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Emma’s Dilemma: Identity Crisis

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Emma’s Dilemma: Identity Crisis

Emma Garcia, Online Editor-in-Chief

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If you have heard anything about my life these past few weeks, you could assume this post is about one of two things: college applications, or the fact that Cody thought he lost his pants and definitely lost his ID. Both relate to identity crises, but the former is a topic I think is more representative of what I care about more (Cody can blog about his pants and ID if he wants). Hence, a better topic for my first blog post of the year. Yeah, I know I’m kind of late.

Let me just say, college applications are a double edged sword. On one end, they’re exciting. You’re planning your future! You have so many choices! Everything seems so great! You’re going to make so many friends!

On the other end, they’re terrifying. You have to plan your entire future! You have too many choices! Everything seems great but you don’t know if they’re actually great! What if you hate everyone around you? What if they hate you too? It’s not all just fun and games.

Not only that, you don’t hold all the power. Actually, all the power you might have had before is now gone. If you don’t watch Survivor, you won’t get the analogy I’m about to make. But if you do, you’ll find this analogy sort of genius.

The way Survivor works is that 18 or so strangers are dumped on a beach on some island in the middle of nowhere. It’s not always an island but it is always isolated and there is always a beach involved. These 18 strangers are split into two tribes and participate in physical and mental challenges, voting one of the eighteen people out of the game about every three days. Who gets voted out is entirely in the player’s hands.

But when it comes time to decide a winner, they have no power. A jury, made up of the last eight or so people that were voted out, now has the power and will vote for the winner. These are the people who the three finalists, voted out, and they have every reason to not want them to win. And there’s nothing the finalists can do about it.

Basically, I’m one of thousands and thousands of finalists who are waiting to see who “wins” a spot at the college of our choice. It’s like my entire academic life has been a game of Survivor and now I have to plead my case, to convince a group of people who have no reason to want me to succeed that they should choose me to go to their school.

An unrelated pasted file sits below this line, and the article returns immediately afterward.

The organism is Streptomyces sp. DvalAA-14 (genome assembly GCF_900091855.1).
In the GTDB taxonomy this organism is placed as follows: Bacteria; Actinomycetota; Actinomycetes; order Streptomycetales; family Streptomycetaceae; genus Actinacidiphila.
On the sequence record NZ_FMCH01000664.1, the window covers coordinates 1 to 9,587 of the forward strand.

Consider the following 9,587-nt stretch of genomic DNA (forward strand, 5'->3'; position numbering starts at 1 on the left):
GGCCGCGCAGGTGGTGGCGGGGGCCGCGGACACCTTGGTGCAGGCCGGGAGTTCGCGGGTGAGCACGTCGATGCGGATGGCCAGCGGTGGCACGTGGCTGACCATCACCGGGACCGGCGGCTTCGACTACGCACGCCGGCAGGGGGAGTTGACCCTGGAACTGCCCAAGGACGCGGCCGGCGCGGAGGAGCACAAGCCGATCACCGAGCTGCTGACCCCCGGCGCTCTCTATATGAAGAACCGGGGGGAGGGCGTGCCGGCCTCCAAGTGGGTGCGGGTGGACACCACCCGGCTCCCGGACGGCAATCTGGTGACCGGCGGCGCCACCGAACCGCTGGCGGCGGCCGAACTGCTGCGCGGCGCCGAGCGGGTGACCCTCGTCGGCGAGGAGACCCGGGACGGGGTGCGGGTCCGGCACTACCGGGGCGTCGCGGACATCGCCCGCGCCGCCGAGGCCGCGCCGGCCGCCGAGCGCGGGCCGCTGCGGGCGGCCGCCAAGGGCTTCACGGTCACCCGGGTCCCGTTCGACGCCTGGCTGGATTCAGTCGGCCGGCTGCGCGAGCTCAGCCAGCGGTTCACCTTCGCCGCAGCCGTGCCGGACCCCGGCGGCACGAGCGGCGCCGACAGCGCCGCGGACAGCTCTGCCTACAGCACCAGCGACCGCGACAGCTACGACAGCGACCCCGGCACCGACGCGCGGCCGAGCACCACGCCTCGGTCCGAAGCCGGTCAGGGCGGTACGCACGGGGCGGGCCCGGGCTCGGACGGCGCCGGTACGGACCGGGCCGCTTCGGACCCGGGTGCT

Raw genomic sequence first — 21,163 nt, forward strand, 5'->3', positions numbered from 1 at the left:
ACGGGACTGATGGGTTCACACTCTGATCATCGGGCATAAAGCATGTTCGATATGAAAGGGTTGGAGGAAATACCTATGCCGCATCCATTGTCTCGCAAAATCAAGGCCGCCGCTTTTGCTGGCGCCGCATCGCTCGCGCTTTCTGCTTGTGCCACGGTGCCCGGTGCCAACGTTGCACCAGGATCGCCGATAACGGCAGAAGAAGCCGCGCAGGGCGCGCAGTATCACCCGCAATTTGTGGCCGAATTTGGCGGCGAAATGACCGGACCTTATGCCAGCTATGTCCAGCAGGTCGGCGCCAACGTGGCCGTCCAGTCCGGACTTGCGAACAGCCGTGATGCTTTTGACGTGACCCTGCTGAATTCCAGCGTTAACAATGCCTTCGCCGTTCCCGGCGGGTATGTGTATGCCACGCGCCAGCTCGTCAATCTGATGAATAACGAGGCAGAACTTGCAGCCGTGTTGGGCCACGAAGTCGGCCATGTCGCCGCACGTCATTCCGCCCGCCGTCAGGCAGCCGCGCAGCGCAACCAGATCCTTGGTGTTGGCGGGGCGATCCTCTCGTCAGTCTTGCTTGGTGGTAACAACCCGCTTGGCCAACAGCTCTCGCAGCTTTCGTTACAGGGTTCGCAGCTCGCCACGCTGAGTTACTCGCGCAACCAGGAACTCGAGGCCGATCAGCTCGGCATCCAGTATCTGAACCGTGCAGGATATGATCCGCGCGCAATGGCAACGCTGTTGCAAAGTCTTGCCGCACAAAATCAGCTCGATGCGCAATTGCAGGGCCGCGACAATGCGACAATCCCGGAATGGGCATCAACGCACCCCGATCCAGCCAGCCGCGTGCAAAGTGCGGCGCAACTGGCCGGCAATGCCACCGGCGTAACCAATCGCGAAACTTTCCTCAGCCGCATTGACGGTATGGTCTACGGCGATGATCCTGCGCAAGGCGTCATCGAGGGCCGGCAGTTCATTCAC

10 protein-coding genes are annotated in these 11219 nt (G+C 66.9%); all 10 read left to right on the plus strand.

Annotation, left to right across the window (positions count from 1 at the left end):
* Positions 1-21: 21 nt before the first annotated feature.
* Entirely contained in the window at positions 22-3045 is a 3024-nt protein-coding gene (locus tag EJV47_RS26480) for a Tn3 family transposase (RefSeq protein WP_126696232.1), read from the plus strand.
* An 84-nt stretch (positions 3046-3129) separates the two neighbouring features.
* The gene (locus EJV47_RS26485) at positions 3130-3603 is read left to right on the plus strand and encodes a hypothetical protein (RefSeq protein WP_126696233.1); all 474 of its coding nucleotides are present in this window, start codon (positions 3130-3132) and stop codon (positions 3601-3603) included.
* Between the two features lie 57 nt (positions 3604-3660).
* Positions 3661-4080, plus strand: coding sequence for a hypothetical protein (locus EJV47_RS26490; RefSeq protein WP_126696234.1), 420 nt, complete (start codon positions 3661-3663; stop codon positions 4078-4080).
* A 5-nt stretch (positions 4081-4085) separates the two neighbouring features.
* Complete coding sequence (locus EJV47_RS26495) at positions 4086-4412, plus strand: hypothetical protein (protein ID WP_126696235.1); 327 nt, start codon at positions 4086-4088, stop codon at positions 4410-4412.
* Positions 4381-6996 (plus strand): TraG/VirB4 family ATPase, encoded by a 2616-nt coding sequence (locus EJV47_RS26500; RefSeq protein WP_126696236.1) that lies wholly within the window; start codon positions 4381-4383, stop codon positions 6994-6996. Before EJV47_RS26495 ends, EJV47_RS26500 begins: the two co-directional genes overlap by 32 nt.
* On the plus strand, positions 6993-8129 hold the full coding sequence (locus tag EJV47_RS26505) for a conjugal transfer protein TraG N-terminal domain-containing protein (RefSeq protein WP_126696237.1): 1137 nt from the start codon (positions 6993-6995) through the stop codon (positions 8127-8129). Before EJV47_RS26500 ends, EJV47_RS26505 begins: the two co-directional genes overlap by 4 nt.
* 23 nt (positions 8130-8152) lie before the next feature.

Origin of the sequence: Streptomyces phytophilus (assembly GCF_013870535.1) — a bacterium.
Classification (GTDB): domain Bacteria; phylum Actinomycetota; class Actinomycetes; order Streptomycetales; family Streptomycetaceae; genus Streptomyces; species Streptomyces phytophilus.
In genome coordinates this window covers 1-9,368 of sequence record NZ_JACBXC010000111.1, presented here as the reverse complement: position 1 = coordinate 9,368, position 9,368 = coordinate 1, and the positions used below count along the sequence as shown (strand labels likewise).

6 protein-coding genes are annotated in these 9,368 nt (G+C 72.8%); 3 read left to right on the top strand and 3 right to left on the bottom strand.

The worst part is that if they do pick me, I don’t win a million dollars like the people on Survivor. Instead, I pay THEM a million dollars. It’s a cruel cruel world.

To plead my case to my “jury,” I get to fill out college applications. These applications range from the CSUs — who really just want my grades and test scores so they can plug them into a computer program — to schools like Stanford, Harvard, and Princeton (my “if they really just throw applications into the air and pick random ones” schools). They want to know not only my whole life story, but my parents’ life stories as well. Naturally, this forced introspection has caused some anxiety and questioning of my very being. Nothing major.

I am faced with questions that only someone looking for disappointment should ask. Who am I? What can I contribute to the world? What is a quality about myself that I take pride in? What is my grade point average?

Don’t colleges know that teenagers have no clue what the hell they’re doing? That we just want to go to a good school and get a degree and get a job without being crushed by debt? Because really, I’m not applying to those Ivy League schools (plus Stanford) because I think I can get in. I’m applying because they give me free tuition if I get in, and Princeton even covers most of my housing. That’s what my life has become. But to get in, I must answer these important questions.

And since this post seems to just be me baring my soul to whomever actually decides to read this (hello college admissions person who decided to Google), I’ve decided to answer them here:

I am Emma Garcia, a 17-year-old high school senior who has ambiguous goals for my life. I’m not really sure what I can contribute to the world, I just hope it’s not our generation’s equivalent of the atomic bomb (like that would happen — I got a C in physics and remember nothing from chemistry). I have no exceptional qualities to speak of, other than sarcasm and possibly wit. And my grade point average is 3.4 (unweighted). So if you are a college admissions person, just know that I will be putting my weighted GPA on everything you will let me. I think that’s a fair thing for you to let me do, since I’m going to be in therapy (that I probably won’t have the money to afford) because of this college process for years.

If everything goes as planned, I will have all of my applications done by December 1. That way I will be able to actually enjoy the holidays (other than Thanksgiving, but when is Thanksgiving ever peaceful?) and concentrate on things like family, food, and getting a good night’s sleep.

Wish me luck, and good luck if you are also a senior who also doesn’t know how to analyze everything about yourself.

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Emma’s Dilemma: Identity Crisis